Issues around the global supply chain are front and center these days. No question, supply chain challenges have profoundly affected the variety of goods we manufacture and purchase. The aerospace and defense (A&D) industry has been grappling with supply chain issues of its own long before our current situation. A&D companies around the globe collaborate with multiple partners and suppliers to develop products, and in the process, share both the risks and rewards. And lately, as product complexity, raw material shortages and integration demands increase, reliance on third-party vendors and suppliers has introduced an entirely new set of issues and challenges.
CIMdata’s Aerospace & Defense PLM Action Group leading the way
CIMdata’s Aerospace & Defense PLM Action Group, a group of industry professionals actively involved in finding new ways to improve aircraft development, is actively researching ways to improve global supply chain collaboration. One of the first complaints the PLM Action Group discovered was the issue around collaboration – how each supplier collaboration engagement was done differently with different tools and processes. It’s confusing for the OEM who must interface with any number of suppliers, and for the suppliers interfacing with multiple OEMs.
Another challenge worth noting – there are serious process issues in that some of tools used by one partner or supplier do not track collaboration data exchanges back to the OEM. If a supplier has a question about data the OEM has sent and asks for additional information, there are no tools to track that request. It’s up to the individual engineer originally involved to remember the request and then send the requested data. And you can imagine the effort it would take to answer a manager’s question, “What is the status of all our supplier collaborations?”
Here’s something else the PLM Action Group discovered. Aerospace companies indicate what they call the “asynchronous exchange problem.” A technical data package is generated and sent, and the receiver starts using the data. On the sender side, however, development is still ongoing. This disconnect presents a high-risk issue in that the data within the technical data package is quickly out of date.
And of course, there is the intellectual property (IP) issue. How do you protect your IP and how to protect one supplier’s IP from the next?
Bringing digital transformation to the A&D supply chain
By introducing real-time visibility and communication into a secure, collaborative and digitalized environment, many of the issues cited by the PLM Action Group can either be totally eliminated or managed in a way that allows the OEM/supplier partnership to thrive.
Working within an increasingly global supply chain while enforcing compliance with export control laws and maintaining air-tight intellectual property (IP) protection can be a headache for aerospace and defense companies. The typical OEM/supplier relationship today is currently driven and managed by documents, email exchanges and access to shared drives. While inefficient, these practices have persisted due to misconceptions of high costs and the lack of data rights management from automated systems.
A more digitalized approach ensures that the supplier deliverables are per the requirements and are on track without the worry of sacrificing strict data control. With program oversight of vulnerable information, companies can be certain shared information will only be consumed by authorized users without violating any regulations.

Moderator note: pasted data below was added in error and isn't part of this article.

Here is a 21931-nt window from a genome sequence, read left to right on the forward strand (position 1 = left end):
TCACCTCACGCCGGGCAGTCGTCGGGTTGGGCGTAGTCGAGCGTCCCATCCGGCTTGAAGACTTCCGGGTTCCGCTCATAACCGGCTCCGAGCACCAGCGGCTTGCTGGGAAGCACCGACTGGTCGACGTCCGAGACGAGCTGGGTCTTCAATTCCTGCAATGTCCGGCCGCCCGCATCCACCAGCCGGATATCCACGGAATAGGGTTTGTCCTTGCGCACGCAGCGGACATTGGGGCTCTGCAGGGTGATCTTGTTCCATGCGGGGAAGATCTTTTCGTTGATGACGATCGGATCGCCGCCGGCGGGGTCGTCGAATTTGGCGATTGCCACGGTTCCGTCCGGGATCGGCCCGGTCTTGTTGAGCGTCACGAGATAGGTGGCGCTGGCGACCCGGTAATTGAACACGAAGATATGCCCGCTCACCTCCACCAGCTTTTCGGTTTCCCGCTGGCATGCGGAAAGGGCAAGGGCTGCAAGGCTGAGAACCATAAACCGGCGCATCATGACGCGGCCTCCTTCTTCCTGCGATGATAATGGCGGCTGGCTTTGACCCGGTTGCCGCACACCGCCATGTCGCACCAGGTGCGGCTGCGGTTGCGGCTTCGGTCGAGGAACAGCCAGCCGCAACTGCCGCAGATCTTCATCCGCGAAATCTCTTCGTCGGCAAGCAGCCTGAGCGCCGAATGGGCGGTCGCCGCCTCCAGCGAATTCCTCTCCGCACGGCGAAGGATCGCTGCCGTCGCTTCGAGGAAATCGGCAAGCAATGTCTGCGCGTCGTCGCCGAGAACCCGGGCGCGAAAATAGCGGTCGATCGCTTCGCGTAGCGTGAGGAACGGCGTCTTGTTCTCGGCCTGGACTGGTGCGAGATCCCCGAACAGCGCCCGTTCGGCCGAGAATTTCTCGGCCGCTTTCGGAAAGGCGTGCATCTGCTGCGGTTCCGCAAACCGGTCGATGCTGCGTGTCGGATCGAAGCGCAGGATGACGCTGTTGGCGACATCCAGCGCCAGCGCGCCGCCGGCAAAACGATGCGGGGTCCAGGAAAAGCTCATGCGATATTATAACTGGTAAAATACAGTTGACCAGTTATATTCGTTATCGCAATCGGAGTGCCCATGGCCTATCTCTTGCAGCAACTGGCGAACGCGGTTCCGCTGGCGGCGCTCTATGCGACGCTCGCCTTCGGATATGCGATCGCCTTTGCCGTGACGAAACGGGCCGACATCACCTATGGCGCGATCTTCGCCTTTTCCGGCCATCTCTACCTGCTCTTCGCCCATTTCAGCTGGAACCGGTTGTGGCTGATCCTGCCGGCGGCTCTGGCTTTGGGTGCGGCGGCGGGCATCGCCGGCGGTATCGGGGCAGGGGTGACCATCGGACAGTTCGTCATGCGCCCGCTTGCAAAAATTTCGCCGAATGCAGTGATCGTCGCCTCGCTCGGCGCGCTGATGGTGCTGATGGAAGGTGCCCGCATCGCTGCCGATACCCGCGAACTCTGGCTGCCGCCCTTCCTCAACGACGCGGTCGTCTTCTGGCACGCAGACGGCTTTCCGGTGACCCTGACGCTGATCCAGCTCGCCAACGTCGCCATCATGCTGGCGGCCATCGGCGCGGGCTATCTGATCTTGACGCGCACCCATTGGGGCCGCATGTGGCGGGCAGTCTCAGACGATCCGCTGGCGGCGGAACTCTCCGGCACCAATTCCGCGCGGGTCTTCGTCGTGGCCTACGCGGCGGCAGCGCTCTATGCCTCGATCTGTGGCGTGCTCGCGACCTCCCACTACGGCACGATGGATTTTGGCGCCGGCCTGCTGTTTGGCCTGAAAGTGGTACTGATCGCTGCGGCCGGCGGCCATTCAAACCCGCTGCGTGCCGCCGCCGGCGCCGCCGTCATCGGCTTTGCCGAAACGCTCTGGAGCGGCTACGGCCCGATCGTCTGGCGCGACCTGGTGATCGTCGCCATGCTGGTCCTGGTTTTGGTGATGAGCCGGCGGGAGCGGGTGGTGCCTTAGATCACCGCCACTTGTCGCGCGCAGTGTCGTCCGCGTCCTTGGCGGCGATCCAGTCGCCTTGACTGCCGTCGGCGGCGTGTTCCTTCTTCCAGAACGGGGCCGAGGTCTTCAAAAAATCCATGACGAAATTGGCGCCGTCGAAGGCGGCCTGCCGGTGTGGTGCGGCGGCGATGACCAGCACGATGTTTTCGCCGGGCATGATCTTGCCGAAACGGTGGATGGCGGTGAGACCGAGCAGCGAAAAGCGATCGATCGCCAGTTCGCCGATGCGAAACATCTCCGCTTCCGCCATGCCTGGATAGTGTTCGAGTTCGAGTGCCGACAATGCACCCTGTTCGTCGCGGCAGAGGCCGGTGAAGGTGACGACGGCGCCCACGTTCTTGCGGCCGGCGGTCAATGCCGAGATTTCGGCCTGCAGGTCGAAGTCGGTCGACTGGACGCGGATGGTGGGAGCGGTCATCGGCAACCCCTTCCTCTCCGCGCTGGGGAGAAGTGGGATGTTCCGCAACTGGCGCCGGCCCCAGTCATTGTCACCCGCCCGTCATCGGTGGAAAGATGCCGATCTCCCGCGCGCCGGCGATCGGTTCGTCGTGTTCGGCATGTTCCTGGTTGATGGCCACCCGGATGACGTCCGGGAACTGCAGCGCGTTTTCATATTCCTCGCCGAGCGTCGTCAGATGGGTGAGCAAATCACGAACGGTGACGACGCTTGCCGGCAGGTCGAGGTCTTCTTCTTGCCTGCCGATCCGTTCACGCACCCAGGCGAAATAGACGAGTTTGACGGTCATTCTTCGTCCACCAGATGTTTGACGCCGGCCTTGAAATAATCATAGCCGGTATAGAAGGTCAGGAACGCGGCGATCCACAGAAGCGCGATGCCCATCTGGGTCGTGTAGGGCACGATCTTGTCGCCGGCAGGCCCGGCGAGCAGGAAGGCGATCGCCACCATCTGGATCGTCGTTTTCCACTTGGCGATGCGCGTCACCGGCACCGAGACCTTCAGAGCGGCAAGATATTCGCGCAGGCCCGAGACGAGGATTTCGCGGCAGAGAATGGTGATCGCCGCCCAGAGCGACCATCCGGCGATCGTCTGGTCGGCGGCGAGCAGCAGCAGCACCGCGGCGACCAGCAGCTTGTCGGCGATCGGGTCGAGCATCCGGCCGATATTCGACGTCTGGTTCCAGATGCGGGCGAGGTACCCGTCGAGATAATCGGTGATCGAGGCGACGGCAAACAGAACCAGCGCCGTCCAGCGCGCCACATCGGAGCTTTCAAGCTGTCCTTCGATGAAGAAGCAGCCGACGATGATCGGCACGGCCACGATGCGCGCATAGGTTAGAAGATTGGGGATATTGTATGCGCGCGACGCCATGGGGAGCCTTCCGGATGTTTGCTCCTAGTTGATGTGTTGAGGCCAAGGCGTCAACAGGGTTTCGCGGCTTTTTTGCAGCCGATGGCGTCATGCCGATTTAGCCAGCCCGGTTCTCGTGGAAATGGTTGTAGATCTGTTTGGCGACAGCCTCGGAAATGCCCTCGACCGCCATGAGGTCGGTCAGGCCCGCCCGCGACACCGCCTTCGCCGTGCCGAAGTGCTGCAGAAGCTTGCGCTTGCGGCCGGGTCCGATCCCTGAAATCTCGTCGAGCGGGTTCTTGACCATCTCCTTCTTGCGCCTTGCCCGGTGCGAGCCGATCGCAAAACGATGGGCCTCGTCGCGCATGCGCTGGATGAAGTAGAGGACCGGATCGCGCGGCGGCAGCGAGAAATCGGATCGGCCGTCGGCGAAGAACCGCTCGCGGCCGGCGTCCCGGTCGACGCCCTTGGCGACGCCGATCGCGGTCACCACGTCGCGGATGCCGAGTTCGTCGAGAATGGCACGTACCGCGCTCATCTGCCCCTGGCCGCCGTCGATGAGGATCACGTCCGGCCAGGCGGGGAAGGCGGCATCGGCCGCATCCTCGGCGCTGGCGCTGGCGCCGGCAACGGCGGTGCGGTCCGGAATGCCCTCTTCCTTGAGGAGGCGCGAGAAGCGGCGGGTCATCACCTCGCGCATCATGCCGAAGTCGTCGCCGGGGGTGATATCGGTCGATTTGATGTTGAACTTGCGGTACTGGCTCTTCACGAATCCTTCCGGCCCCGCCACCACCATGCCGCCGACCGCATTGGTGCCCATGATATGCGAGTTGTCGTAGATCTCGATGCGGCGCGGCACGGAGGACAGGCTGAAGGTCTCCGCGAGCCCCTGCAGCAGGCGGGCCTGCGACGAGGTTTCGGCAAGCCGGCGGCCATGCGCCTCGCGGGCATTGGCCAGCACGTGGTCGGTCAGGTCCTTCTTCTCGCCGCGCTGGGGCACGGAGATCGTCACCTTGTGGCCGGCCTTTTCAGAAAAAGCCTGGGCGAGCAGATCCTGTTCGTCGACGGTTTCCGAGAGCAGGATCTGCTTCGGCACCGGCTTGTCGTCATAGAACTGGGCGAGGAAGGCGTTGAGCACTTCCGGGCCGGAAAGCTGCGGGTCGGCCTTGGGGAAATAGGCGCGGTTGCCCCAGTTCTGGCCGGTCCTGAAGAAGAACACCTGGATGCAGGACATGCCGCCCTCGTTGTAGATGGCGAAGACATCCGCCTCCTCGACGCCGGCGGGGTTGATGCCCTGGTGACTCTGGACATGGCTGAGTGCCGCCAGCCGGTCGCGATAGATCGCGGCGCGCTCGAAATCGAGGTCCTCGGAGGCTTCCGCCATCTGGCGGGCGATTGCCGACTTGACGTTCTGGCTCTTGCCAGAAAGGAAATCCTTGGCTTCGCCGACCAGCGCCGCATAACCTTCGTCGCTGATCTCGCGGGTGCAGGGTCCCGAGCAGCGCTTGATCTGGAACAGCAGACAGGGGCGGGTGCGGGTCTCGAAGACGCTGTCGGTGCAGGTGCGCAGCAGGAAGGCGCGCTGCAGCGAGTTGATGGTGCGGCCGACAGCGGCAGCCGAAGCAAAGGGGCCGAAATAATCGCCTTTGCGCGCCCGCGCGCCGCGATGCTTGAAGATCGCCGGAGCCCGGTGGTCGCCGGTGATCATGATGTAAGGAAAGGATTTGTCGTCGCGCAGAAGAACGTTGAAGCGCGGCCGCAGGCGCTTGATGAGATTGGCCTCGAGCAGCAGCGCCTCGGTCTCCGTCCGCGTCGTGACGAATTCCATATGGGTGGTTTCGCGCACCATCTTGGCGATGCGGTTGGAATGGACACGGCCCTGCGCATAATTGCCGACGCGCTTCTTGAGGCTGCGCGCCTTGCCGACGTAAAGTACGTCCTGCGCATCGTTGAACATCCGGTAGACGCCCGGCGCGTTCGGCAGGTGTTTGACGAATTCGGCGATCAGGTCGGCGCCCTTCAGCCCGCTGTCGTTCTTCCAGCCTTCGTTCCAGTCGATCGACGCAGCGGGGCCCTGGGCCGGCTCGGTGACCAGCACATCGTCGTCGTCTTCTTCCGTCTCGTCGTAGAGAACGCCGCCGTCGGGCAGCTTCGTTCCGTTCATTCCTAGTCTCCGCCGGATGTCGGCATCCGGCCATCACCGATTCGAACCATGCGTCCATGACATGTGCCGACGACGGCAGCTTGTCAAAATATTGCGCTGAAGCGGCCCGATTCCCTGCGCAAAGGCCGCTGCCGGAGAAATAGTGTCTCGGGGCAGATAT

Also, when an OEM introduces a more digitalized approach into the work environment, companies are suddenly better positioned to make informed “build vs. buy” decisions and efficiently manage the request for proposal, source selection and contract execution processes. This more informed approach to vendor onboarding and management places A&D companies in the best position to deliver products on time and within budget.
Industry position paper now available
The Aerospace & Defense PLM Action Group’s Global Collaboration team has just released a position paper on their view of the future desired state for a collaborative environment in the A&D industry. It’s based around a synchronous collaboration solution that works in parallel with industry CAD and data interchange standards to ensure control and bi-directional communication/sharing. This digitalized approach improves interoperability between collaboration communities while minimizing manual intervention. The collaborative solution should provide a non-propriety data format to allow system-/solution-agnostic movement of data between organizations irrespective of the endpoint solutions used to create/maintain the data being collaborated.
Below is the position paper: “Supplier Collaboration: Industry-proven Solutions for the Aerospace and Defense Industry.”
The Group is actively working on a list of detailed requirements which will be shared with solution providers when completed.
A model for change
Suppliers and partners can realize the many advantages and benefits from the Siemens Supplier Collaboration and Management digital thread. With the Siemens approach, OEMs, suppliers, partners and customers collaborate using models during engineering, manufacturing and product support phases instead of sharing documents. With all stakeholders across the supply chain connected to the most up-to-date information through a supplier portal, changes to requirements and other models are communicated instantaneously, automatically and bidirectionally. Potential impacts due to supplier delays can now be better predicted and planned proactively.
Today, given our climate of unpredictability and rapid change, it makes sense for A&D companies of all sizes to improve program performance by adopting a digital transformation that’s aligned with their individual needs – and future goals.